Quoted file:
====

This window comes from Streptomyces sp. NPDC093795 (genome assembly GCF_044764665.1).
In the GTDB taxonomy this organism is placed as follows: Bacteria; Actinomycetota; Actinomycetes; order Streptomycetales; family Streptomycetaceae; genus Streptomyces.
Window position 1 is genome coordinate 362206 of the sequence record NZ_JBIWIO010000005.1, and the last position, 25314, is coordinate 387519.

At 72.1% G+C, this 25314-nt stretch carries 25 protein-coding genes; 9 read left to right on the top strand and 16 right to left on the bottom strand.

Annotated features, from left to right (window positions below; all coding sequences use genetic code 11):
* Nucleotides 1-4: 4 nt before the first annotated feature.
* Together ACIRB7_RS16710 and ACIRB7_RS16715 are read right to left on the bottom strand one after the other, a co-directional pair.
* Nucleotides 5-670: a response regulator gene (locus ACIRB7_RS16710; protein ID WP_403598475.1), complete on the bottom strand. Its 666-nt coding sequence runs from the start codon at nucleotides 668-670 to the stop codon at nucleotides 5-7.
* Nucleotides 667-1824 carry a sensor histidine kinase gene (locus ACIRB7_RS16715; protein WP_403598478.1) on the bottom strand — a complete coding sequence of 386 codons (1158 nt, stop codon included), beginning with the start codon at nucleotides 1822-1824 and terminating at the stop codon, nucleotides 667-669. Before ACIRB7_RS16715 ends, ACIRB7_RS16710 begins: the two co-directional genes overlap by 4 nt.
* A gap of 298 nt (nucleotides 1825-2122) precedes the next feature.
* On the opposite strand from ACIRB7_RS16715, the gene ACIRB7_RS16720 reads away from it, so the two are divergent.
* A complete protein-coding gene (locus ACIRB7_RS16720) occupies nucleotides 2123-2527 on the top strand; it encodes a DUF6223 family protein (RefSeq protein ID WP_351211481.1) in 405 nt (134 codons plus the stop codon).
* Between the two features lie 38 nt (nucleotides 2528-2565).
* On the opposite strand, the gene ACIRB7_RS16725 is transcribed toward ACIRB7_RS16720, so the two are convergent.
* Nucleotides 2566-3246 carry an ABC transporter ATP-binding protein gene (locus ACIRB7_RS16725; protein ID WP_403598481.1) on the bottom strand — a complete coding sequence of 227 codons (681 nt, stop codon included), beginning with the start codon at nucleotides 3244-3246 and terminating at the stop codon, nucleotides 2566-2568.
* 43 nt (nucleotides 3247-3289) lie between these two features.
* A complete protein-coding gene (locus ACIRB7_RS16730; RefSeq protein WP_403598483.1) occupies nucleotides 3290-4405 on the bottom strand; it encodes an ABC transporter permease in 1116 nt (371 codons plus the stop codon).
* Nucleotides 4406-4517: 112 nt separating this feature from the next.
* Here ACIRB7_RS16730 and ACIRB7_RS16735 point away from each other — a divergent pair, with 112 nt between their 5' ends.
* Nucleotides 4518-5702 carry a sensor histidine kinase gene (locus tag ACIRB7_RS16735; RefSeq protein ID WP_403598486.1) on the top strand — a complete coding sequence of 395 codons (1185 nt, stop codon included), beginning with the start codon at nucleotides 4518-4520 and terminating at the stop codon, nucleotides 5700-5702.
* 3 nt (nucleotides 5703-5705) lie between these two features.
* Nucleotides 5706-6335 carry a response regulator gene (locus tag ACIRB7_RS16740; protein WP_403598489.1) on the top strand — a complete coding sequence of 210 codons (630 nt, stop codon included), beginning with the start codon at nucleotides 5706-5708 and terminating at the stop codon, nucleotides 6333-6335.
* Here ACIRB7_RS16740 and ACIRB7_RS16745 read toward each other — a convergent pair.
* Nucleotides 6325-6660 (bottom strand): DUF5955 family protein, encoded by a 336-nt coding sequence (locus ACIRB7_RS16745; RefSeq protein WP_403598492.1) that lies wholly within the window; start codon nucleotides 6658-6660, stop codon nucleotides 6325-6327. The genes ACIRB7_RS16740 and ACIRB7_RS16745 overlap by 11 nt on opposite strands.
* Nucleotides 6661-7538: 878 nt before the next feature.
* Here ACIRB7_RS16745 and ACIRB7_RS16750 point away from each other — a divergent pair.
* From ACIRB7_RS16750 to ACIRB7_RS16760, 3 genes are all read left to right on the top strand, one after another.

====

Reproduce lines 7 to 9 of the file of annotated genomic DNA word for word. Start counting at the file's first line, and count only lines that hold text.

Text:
* Together ACIRB7_RS16710 and ACIRB7_RS16715 are read right to left on the bottom strand one after the other, a co-directional pair.
* Nucleotides 5-670: a response regulator gene (locus ACIRB7_RS16710; protein ID WP_403598475.1), complete on the bottom strand. Its 666-nt coding sequence runs from the start codon at nucleotides 668-670 to the stop codon at nucleotides 5-7.
* Nucleotides 667-1824 carry a sensor histidine kinase gene (locus ACIRB7_RS16715; protein WP_403598478.1) on the bottom strand — a complete coding sequence of 386 codons (1158 nt, stop codon included), beginning with the start codon at nucleotides 1822-1824 and terminating at the stop codon, nucleotides 667-669. Before ACIRB7_RS16715 ends, ACIRB7_RS16710 begins: the two co-directional genes overlap by 4 nt.